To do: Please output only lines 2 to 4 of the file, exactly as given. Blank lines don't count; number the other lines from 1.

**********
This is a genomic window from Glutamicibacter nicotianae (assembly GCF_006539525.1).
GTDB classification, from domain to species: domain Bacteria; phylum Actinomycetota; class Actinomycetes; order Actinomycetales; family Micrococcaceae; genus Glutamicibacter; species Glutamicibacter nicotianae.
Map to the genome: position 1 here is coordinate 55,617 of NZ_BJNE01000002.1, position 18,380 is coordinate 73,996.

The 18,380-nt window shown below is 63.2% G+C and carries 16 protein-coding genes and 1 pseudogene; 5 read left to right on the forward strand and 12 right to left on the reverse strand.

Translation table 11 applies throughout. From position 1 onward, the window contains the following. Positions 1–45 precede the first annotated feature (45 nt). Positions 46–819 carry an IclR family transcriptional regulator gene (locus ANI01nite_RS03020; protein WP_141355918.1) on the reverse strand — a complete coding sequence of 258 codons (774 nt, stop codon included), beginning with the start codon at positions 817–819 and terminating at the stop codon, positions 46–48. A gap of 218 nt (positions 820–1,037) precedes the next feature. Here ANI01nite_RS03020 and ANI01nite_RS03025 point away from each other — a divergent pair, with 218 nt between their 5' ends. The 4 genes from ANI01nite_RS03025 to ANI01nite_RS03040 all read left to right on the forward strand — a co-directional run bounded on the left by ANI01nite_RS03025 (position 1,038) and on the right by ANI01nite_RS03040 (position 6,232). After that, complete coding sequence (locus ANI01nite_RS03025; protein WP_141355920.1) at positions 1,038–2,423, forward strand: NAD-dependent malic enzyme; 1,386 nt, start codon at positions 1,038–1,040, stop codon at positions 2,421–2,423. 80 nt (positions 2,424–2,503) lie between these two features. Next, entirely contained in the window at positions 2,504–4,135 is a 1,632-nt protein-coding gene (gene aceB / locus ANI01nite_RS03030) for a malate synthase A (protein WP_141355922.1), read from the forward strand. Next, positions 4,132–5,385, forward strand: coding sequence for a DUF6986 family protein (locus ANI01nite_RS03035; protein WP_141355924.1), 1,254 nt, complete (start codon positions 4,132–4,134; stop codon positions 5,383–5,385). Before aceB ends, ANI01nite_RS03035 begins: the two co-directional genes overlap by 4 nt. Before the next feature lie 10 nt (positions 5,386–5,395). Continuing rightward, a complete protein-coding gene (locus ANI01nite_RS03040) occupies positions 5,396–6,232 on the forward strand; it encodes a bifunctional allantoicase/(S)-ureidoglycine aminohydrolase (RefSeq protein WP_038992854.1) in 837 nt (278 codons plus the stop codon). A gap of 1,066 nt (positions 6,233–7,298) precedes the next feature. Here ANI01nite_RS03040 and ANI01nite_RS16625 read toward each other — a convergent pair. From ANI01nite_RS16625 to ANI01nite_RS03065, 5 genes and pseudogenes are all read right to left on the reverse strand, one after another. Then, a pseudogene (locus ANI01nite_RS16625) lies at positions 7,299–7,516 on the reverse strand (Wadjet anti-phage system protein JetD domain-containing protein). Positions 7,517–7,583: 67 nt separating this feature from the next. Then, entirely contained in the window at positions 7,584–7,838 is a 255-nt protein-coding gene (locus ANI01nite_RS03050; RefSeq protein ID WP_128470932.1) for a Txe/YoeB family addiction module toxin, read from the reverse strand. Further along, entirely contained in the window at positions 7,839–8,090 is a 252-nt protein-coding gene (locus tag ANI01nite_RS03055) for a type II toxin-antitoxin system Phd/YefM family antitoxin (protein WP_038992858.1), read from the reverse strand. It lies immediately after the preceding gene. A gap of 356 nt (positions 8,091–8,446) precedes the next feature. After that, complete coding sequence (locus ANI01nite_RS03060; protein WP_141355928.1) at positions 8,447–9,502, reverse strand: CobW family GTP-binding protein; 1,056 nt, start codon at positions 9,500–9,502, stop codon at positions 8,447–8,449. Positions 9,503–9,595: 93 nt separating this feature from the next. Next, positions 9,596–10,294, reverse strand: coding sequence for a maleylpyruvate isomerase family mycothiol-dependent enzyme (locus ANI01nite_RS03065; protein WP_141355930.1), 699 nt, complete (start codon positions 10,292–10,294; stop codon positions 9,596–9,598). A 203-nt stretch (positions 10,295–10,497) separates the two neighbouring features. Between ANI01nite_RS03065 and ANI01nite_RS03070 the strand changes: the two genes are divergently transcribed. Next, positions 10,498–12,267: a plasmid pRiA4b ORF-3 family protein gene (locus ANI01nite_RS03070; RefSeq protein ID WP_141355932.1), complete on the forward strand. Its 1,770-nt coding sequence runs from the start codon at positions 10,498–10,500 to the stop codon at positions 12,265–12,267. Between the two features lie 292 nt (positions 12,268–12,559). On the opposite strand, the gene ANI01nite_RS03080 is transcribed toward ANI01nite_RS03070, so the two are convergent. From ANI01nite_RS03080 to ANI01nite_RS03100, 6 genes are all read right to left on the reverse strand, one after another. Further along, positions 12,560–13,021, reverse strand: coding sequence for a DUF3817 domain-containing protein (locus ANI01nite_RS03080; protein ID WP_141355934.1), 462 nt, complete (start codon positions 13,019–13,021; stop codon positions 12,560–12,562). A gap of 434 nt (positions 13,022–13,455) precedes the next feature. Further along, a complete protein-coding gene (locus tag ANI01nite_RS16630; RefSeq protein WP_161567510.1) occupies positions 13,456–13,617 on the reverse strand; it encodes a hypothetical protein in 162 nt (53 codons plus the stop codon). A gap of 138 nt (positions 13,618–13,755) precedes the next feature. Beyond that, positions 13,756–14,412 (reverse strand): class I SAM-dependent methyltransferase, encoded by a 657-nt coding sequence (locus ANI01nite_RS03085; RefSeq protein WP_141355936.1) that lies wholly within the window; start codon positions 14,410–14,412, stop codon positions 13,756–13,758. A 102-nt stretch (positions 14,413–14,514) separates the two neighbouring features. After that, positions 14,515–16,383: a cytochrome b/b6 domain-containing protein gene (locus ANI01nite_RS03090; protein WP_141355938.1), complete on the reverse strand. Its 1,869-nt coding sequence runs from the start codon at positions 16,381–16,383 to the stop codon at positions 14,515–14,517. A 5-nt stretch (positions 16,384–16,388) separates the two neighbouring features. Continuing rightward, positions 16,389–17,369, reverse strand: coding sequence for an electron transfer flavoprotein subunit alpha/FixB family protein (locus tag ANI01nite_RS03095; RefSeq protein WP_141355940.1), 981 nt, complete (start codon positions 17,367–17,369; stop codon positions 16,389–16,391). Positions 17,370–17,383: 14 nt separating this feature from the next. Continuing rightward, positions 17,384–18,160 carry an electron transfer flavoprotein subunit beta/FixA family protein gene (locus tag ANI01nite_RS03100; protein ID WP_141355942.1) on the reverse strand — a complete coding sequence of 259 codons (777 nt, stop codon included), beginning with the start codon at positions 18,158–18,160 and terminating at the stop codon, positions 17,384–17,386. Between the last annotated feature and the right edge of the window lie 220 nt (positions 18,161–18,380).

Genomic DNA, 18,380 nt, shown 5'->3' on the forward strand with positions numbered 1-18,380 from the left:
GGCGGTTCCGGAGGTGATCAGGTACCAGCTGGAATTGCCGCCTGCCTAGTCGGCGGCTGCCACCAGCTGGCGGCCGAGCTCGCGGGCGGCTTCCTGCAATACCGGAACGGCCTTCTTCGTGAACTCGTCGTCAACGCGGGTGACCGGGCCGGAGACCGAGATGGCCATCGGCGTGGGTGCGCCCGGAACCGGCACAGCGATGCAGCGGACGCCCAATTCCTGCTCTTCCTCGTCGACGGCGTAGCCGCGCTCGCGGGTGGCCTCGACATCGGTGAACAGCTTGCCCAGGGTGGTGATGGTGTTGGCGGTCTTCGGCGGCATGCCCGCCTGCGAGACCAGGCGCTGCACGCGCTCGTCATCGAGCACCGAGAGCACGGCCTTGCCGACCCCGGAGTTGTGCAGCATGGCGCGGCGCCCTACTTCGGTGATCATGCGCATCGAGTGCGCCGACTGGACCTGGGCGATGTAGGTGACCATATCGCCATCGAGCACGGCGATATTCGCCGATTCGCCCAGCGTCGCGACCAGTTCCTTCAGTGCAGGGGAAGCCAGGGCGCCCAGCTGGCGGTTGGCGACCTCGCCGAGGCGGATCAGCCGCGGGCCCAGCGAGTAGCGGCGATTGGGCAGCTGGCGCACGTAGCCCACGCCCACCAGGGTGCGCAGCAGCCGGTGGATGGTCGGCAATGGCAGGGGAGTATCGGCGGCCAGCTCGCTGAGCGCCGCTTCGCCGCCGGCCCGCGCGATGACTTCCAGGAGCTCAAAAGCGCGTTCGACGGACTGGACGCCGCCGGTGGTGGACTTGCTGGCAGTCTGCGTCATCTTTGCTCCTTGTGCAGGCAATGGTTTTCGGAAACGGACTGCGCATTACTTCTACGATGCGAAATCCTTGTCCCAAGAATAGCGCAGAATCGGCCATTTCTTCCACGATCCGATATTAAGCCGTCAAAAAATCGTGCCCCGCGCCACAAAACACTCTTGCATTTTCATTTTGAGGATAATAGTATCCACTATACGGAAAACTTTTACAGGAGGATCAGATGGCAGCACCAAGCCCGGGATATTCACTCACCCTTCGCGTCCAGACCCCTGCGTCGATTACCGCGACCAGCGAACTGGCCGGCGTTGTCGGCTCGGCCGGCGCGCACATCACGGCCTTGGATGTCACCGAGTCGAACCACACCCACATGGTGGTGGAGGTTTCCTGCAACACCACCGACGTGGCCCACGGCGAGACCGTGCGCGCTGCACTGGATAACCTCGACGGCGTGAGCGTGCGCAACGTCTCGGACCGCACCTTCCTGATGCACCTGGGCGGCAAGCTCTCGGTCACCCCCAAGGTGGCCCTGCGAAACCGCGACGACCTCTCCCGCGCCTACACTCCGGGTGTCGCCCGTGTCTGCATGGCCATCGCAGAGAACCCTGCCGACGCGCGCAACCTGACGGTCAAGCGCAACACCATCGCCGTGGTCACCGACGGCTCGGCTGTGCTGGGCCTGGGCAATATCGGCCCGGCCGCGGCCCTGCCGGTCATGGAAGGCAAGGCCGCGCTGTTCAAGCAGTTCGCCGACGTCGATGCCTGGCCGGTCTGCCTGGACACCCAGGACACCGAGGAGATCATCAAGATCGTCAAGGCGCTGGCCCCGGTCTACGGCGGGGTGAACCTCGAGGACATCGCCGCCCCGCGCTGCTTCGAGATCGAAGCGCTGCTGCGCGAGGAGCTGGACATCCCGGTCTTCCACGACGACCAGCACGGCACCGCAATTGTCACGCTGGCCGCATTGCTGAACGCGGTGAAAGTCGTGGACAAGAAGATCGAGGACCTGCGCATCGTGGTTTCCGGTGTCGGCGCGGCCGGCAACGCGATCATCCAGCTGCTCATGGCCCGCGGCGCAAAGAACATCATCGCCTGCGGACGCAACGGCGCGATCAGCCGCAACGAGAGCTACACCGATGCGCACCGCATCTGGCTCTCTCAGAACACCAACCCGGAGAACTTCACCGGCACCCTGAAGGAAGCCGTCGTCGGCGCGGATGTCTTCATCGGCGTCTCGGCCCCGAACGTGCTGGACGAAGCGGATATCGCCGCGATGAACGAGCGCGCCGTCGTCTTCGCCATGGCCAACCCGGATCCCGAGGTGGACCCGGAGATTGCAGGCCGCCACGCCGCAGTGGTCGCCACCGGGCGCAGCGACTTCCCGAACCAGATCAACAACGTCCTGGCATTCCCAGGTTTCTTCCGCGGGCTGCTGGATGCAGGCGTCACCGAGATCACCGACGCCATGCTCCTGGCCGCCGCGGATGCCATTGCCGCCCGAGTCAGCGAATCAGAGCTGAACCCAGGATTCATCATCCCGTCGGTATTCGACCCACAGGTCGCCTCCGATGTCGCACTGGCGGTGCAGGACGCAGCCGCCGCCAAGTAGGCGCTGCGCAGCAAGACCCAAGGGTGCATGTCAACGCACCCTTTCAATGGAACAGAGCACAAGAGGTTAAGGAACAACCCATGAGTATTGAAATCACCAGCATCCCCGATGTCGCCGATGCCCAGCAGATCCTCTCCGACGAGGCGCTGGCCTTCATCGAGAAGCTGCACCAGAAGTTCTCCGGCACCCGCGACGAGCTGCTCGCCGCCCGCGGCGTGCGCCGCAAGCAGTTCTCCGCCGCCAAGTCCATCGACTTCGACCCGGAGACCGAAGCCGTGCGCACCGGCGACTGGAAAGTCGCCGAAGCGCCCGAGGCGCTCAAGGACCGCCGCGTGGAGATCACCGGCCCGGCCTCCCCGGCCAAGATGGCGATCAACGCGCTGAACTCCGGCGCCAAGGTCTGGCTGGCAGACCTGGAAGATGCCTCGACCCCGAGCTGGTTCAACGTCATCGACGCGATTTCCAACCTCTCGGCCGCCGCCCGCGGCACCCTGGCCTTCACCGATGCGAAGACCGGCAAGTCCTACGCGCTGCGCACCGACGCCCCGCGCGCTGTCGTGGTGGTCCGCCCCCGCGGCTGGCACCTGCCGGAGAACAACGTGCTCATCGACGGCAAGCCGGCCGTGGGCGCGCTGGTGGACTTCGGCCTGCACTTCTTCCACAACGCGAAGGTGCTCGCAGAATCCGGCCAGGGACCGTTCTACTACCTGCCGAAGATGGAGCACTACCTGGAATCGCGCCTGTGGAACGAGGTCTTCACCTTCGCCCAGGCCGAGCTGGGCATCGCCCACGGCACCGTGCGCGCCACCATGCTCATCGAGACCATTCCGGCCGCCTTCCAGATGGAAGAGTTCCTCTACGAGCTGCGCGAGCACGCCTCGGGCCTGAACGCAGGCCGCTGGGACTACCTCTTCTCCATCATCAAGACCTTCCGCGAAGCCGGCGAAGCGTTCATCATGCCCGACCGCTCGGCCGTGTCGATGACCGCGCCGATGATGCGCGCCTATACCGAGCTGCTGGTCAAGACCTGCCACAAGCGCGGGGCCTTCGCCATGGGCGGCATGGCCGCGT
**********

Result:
GTDB classification, from domain to species: domain Bacteria; phylum Actinomycetota; class Actinomycetes; order Actinomycetales; family Micrococcaceae; genus Glutamicibacter; species Glutamicibacter nicotianae.
Map to the genome: position 1 here is coordinate 55,617 of NZ_BJNE01000002.1, position 18,380 is coordinate 73,996.

The 18,380-nt window shown below is 63.2% G+C and carries 16 protein-coding genes and 1 pseudogene; 5 read left to right on the forward strand and 12 right to left on the reverse strand.